The Screen – A Super AMOLED Beast
Samsung continues to utilize its Super AMOLED technology on the Galaxy Note 4, this time with a 2560×1440 resolution screen measuring 5.7 inches diagonally. That results in an impressive PPI (pixels per inch) rating of ~515. But keep in mind that the phone is a PenTile display, a proprietary concoction from Samsung that uses specific sub-pixel patterns that work with the display driver to produce the image on the screen. The Note 4 screen uses an RGBG scheme in which the green sub-pixels (a 2:1 ratio of red and blue) are actually mapped 1:1 with the input pixels but blue and green sub-pixels are “subsampled, reconstructing the chroma signal at a lower resolution.” This has led to the debate of whether or not these types of panels can truly claim the resolution of 2560×1440 since only the green sub-pixels are truly available at that level.
Regardless of the technical debate, the screen on the Galaxy Note 4 is impressive to look at. Much as I fawned over the OLED display on the Dell Venue 8 7000 last week, seeing a screen with such a substantial dynamic range changes how you think about TFT screens. Looking at photographs taken with HDR shows the benefits of OLED screens and watching movies like Gravity where the dark blacks and bright whites are on-screen at the same time just pushes that advantage further.
The Galaxy Note 4 Sub-pixel Pattern
Color reproduction on this OLED screen is outstanding, extending past the sRGB standard substantially in green and slightly to the red as well.
|Samsung Galaxy Note 4|
|Motorola Droid Turbo|
|Apple iPhone 6|
Our screen testing was done with HCFR and a Spyder 4 colorimeter, with all displays standardized at 180 lux brightness.
There are some users and those in the professional community that will correctly claim that going above the sRGB spec can cause accuracy issues with some visuals and that is 100% true. But the screen on the Samsung Note 4, just as with the Venue 8 7000 we reviewed recently, extends color range without adding any kind of blown-out or candy-coated look to games, photos or video. If anything, the colors look brighter and more vibrant than any other display I have looked at. That includes TVs, desktop monitors, etc. Motorola's Droid Turbo uses a very similar sub-pixel pattern and is based on the type of Super AMOLED display, resulting in a nearly identical color quality.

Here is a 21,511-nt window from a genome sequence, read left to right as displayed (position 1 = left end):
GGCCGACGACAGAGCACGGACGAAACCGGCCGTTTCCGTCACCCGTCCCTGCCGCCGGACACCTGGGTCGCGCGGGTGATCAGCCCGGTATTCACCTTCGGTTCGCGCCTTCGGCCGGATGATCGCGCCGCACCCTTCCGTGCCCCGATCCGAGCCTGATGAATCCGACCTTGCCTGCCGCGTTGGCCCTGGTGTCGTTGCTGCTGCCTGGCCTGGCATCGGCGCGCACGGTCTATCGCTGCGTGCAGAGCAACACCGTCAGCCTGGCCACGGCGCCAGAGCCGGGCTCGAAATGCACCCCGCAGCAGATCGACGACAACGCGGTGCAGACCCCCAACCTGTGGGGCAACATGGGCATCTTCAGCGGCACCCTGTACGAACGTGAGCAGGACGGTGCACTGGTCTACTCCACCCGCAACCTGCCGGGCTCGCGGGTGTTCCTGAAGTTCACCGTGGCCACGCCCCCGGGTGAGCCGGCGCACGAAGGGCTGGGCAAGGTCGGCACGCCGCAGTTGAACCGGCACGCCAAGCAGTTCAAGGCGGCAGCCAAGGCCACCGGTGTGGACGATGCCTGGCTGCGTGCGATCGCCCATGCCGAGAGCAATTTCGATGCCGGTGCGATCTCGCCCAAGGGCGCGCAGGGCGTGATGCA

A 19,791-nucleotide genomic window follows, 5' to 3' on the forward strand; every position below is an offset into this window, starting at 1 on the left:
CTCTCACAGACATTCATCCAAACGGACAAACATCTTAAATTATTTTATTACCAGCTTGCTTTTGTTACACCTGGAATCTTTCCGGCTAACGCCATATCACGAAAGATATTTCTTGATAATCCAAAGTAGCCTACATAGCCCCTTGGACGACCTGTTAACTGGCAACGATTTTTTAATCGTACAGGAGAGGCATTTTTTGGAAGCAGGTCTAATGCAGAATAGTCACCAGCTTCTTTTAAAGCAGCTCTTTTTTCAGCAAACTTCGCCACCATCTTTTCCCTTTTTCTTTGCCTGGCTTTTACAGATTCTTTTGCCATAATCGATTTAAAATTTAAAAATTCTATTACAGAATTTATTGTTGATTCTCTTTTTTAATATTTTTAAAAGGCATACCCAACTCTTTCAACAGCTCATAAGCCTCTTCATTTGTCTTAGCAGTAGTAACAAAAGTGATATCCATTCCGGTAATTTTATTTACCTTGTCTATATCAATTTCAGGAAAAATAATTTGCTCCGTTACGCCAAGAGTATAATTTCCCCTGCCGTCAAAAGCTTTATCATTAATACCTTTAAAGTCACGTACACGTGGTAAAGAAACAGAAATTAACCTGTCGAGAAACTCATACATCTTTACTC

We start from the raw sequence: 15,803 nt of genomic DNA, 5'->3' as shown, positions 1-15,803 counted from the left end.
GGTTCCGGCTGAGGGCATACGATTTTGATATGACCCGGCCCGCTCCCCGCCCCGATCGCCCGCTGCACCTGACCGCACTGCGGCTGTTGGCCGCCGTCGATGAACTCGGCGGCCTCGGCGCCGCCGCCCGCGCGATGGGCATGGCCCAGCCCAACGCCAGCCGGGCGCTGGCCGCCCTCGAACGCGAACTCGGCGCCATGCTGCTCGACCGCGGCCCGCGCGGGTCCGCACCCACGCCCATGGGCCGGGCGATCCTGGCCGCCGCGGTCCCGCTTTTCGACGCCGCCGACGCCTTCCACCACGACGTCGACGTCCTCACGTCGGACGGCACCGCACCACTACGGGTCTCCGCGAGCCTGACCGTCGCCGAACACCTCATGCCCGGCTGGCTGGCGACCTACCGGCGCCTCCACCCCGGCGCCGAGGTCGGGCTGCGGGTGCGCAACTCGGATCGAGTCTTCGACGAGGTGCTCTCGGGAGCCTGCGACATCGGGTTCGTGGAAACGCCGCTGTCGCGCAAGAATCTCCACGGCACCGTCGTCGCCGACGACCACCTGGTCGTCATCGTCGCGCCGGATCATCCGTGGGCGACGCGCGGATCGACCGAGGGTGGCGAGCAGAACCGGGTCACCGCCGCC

Viewing angles on the phone are impressive with very little color shifting from either side or top and bottom. This means that reading notifications while the phone is sitting on your desk is comfortable and the need for a kickstand device is unnecessary.
Corning Gorilla Glass 3 sits atop the display offering a range of purported features including better clarity, better scratch resistance, and thinner designs. Oh, and it doesn’t soften until you hit 912C, so we should be safe.
Comparing the Note 4 to other high end smartphones creates an interesting debate. The iPhone 6 Plus only has a 1920x1080 screen with a 401 ppi pixel density, but no one is complaining about the image quality on the iPhone 6 screens and they are still considered the standard in smart phones today. That being said, I would have to say that viewing similar images and videos on the two devices side by side, the Samsung Galaxy Note 4 just looked better. Images appeared brighter and with a higher contrast to them. It’s likely a matter of opinion, but I can easily see how the Samsung device would get the affirmation from many consumers.